What is Type 1 Diabetes?

Written by

Lauren Dobischok
9 December, 2023

Medically checked article All HOMED-IQ content is reviewed by medical specialists

Type 1 diabetes, also known as diabetes mellitus, is a condition in which the pancreas does not produce insulin. Insulin is a hormone the body uses to allow glucose (sugar) from your food to enter body cells. Without sufficient insulin, glucose builds up in the bloodstream. This can cause life-threatening complications. To prevent this, people with type 1 diabetes must take insulin daily. This can be done via injections or an insulin pump that must be carried. Individuals with type 1 diabetes cannot live without regularly administered insulin to allow glucose to leave the bloodstream and enter body cells.

Type 1 diabetes usually develops during childhood or adolescence, but it can develop at any age. Interested in checking for potential type 1 or type 2 diabetes? Homed-IQ’s Blood Sugar Test allows users to test their HbA1c from home. HbA1c is a marker of average blood sugar levels over the past three months and is used to diagnose diabetes.

Table of Contents

Read on to learn the answers to some of the most common questions about type 1 diabetes.

What causes type 1 diabetes?

Unlike type 2 diabetes in which the body becomes resistant to insulin over time, the lack of insulin in type 1 diabetes occurs due to the body destroying its own insulin-producing cells by mistake. This is also known as an autoimmune reaction. The reason why this occurs is still largely unknown. Research has identified certain genes that make people more likely to develop type 1 diabetes. However, not everyone with this gene will go on to develop diabetes. Scientists believe that an environmental trigger, such as a virus, may also play a role in the development of type 1 diabetes (CDC, 2023).

Can type 1 diabetes be prevented?

While type 2 diabetes is often linked to certain preventable factors such as diet and physical activity levels, there is no known way to prevent type 1 diabetes. It is possible for anyone to develop type 1 diabetes, although most cases occur before age 40 (NHS, 2023).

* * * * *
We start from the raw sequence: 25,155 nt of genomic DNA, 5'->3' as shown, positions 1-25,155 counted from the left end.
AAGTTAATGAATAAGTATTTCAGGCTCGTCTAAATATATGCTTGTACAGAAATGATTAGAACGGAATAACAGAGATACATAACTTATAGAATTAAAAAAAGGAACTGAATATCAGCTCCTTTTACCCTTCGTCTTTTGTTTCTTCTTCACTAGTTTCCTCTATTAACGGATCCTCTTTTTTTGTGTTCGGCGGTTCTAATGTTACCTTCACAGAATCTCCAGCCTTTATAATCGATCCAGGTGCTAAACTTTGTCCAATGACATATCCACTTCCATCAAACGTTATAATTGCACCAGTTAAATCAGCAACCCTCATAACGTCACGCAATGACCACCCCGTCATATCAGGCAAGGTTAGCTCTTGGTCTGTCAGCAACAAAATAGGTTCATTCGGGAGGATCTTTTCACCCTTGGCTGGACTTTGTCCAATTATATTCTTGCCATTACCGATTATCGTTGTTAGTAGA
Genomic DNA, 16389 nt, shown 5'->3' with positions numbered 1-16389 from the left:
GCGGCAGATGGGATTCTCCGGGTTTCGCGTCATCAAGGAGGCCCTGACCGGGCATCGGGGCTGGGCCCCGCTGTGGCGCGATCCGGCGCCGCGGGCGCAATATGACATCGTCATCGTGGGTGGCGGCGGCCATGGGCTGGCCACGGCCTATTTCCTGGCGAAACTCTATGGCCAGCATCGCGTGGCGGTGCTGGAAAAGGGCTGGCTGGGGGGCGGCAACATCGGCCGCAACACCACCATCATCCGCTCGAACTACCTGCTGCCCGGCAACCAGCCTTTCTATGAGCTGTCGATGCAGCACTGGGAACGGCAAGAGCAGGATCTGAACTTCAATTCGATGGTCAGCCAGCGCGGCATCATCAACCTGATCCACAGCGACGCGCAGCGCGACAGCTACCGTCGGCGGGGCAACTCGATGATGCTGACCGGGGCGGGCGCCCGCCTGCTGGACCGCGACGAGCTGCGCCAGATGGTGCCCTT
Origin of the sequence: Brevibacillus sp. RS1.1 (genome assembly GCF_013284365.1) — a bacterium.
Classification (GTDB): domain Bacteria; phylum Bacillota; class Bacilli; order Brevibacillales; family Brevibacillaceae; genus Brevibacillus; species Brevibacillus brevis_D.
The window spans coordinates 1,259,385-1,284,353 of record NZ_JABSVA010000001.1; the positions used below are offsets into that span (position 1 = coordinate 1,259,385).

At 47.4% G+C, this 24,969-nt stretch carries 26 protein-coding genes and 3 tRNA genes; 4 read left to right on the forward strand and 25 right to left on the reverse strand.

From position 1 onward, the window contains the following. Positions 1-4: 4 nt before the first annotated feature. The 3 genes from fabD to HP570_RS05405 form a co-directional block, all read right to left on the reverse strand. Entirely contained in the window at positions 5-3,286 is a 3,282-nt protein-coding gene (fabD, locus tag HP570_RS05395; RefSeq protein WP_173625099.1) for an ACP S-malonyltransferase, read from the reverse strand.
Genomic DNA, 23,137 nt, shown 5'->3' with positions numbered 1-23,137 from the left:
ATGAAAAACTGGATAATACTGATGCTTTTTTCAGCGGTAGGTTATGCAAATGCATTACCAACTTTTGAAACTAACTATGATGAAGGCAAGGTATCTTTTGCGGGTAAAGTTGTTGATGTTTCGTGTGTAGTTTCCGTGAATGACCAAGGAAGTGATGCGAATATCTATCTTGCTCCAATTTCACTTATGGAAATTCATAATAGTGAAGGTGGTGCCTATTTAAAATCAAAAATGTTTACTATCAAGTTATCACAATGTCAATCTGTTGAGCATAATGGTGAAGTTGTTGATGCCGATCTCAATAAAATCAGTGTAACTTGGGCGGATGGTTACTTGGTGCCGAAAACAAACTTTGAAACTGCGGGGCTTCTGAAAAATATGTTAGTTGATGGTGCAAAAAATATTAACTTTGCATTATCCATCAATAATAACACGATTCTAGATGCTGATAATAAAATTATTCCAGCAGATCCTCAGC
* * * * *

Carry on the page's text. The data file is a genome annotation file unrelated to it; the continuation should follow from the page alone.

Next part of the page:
What are the symptoms of type 1 diabetes?

Symptoms of type 1 diabetes can occur suddenly and may include:

  • Losing weight for no apparent reason
  • Extreme thirst
  • Frequent urination
  • Blurred vision
  • Being more prone to illness
  • Experiencing extreme hunger or a lack of appetite
  • Being tired often

Source: Mayo Clinic, 2023

While these symptoms can be a sign of diabetes, they can also be due to other medical conditions. If you are concerned about potential diabetes symptoms, speak to your doctor. They can perform blood tests to check your blood sugar levels and determine the cause of your symptoms.

Undiagnosed or untreated type 1 diabetes can lead to a life-threatening complication called diabetes-related ketoacidosis (DKA). Seek emergency medical care if you are experiencing any of the following symptoms:

  • Fruity-smelling breath
  • Confusion
  • Abdominal pain
  • Nausea and vomiting
  • Rapid breathing
  • Drowsiness or loss of consciousness

Source: CDC, 2022

How is type 1 diabetes diagnosed?

Both type 1 and type 2 diabetes are typically diagnosed through blood tests that measure blood sugar levels. These tests include:

  • Glycated Hemoglobin (HbA1C): This blood test measures the average blood sugar level over the past two to three months. An A1C level of 6.5% or higher on two separate tests indicates diabetes.